Legal Operations

4 Strategies to Advance Your In-House Legal Department

Let’s face it, being a corporate legal team in the year 2022 is no easy task. A lot has changed in recent years, and teams now rely on collaboration between legal, technical, and operational specialists. To advance in-house legal department strategy, today’s e-discovery teams must be multifaceted, integrating different considerations, roles, and technologies. But this alone isn’t enough, corporate legal teams are losing budget and staff at the same time that litigation needs are skyrocketing. Not to mention soaring data volumes, and increasing risk and regulations. In addition, evolving and advancing one’s team can feel like a monumental task, when compounded with the increase in litigation and demand, the task can start to feel impossible.

So how do you manage the need to advance your team while keeping up with the ever increasing flow of litigation? Here are a few strategies to advance your in-house legal department strategy for the future.

1: Use Legal Ops to Optimize Your In-House Legal Department Strategy

Legal departments have had to face the world’s technological advances head on. In recent years e-discovery professionals face soaring data volumes, risks, and matters, all of which challenge the way in-house legal teams operate. Legal costs have ballooned, and the ongoing pandemic has only exacerbated the challenges.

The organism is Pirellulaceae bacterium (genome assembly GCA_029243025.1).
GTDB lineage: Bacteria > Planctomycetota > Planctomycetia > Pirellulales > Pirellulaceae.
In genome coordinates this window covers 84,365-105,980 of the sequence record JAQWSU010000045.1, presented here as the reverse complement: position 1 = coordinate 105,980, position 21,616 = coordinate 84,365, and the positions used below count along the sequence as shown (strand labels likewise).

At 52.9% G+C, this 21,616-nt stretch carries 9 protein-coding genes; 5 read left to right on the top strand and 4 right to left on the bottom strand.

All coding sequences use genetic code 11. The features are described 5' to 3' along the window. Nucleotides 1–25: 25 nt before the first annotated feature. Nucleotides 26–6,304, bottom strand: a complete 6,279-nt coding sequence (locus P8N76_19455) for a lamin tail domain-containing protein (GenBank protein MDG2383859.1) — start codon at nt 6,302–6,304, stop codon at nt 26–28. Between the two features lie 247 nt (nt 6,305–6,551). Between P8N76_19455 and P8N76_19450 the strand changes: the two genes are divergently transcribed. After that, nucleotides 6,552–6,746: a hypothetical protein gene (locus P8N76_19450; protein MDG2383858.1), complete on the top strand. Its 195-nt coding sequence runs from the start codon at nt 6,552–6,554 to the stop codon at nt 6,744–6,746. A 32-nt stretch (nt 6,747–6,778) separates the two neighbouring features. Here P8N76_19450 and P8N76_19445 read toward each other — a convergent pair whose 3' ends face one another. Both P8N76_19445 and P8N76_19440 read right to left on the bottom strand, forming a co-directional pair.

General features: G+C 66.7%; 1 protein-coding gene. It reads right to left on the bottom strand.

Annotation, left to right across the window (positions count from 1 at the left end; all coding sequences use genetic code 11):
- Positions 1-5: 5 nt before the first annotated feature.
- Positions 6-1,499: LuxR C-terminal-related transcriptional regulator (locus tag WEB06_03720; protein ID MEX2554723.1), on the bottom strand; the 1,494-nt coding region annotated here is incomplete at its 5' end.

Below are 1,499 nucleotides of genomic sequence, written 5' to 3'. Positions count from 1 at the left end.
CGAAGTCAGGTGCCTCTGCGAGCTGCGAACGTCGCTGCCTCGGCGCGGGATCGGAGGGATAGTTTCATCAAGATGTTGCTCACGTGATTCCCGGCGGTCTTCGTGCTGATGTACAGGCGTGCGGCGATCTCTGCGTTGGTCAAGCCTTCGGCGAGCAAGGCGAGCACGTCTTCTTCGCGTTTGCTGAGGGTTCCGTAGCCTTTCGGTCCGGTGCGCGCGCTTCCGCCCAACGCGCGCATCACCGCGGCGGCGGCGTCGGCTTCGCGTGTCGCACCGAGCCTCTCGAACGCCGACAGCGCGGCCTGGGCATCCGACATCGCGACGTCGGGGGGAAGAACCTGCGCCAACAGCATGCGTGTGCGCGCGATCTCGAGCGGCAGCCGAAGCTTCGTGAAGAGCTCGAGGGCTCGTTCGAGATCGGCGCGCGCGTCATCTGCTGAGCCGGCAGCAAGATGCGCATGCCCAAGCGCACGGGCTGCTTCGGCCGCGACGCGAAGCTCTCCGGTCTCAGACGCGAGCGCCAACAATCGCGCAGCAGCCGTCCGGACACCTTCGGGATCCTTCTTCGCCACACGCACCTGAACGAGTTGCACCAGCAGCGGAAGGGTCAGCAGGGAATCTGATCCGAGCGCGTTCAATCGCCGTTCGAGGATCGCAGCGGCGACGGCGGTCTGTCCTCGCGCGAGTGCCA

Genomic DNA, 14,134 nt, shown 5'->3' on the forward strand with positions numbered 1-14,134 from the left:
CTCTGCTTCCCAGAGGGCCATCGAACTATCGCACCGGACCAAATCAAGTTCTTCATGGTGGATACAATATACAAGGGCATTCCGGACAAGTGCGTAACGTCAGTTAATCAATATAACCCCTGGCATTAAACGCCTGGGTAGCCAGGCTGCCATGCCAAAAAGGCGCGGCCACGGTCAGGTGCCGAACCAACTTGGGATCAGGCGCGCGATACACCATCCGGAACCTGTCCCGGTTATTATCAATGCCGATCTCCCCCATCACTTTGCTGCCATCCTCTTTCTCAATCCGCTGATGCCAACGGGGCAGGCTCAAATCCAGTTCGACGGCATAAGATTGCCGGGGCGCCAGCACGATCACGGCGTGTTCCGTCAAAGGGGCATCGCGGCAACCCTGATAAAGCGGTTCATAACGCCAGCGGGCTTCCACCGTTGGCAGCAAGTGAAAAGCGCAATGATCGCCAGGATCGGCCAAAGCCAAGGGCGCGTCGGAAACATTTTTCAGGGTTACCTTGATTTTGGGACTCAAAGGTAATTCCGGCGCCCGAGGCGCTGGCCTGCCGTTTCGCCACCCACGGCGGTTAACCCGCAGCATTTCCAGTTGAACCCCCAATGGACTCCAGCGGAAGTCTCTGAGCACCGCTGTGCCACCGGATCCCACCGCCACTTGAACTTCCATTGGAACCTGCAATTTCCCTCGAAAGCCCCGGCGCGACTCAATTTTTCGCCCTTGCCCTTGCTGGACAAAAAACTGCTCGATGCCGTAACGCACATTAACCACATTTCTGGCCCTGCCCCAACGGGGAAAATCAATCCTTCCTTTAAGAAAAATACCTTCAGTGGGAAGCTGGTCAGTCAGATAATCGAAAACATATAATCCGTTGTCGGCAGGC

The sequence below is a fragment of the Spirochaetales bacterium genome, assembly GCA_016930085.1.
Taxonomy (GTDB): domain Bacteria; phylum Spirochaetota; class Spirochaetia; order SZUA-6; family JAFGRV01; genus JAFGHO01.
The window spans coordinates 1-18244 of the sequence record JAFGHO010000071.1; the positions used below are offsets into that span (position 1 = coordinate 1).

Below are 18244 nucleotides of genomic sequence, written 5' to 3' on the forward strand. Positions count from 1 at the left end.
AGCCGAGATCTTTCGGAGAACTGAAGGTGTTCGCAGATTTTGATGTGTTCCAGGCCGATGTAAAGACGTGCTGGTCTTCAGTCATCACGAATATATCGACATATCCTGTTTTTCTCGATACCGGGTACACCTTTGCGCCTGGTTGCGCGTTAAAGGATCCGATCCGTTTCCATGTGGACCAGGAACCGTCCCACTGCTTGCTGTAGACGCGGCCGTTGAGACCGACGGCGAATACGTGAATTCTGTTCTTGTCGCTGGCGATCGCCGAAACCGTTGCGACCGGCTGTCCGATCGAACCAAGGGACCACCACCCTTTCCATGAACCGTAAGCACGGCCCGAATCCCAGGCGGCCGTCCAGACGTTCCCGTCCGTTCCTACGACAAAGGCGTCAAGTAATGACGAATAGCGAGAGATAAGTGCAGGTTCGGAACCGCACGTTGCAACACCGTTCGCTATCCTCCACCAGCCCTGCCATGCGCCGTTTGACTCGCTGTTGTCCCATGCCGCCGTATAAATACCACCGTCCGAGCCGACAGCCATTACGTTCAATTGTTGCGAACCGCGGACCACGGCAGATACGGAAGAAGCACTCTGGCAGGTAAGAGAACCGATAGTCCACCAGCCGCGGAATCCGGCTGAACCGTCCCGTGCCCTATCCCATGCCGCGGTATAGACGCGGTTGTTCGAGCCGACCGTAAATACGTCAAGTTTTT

To adapt to these challenges, legal departments have started to embrace an operations-oriented approach to address workloads. Even if you don’t have a formal legal ops role on your team, companies can employ legal ops best practices to to balance cutting costs with mitigating risk, all while driving efficiency. Legal ops offers strategic planning, financial and project management, and tech know-how that enables the rest of the department to focus on their core areas of expertise.

How Does Legal Ops Help?

According to CLOC, the need for legal ops is driven by the following four components:

  • Cross-Functional Alignment: Strategically align with other functions and business partners for improved collaboration and to drive impact.
  • Data Analytics: Use quantitative and qualitative data to identify opportunities to improve the function of the legal department.
  • Technology: Maximize efficiency by using collaboration tools, workflow automation, business intelligence, and other solutions.
  • Optimize Resource Utilization: Improve use of resources by matching the right work with the right provider.

E-discovery professionals looking to get ahead of the challenges that continually face legal teams must sink or swim. Legal ops can help bring value to the table, driving the use of technology, team alignment, a data centric approach, and more.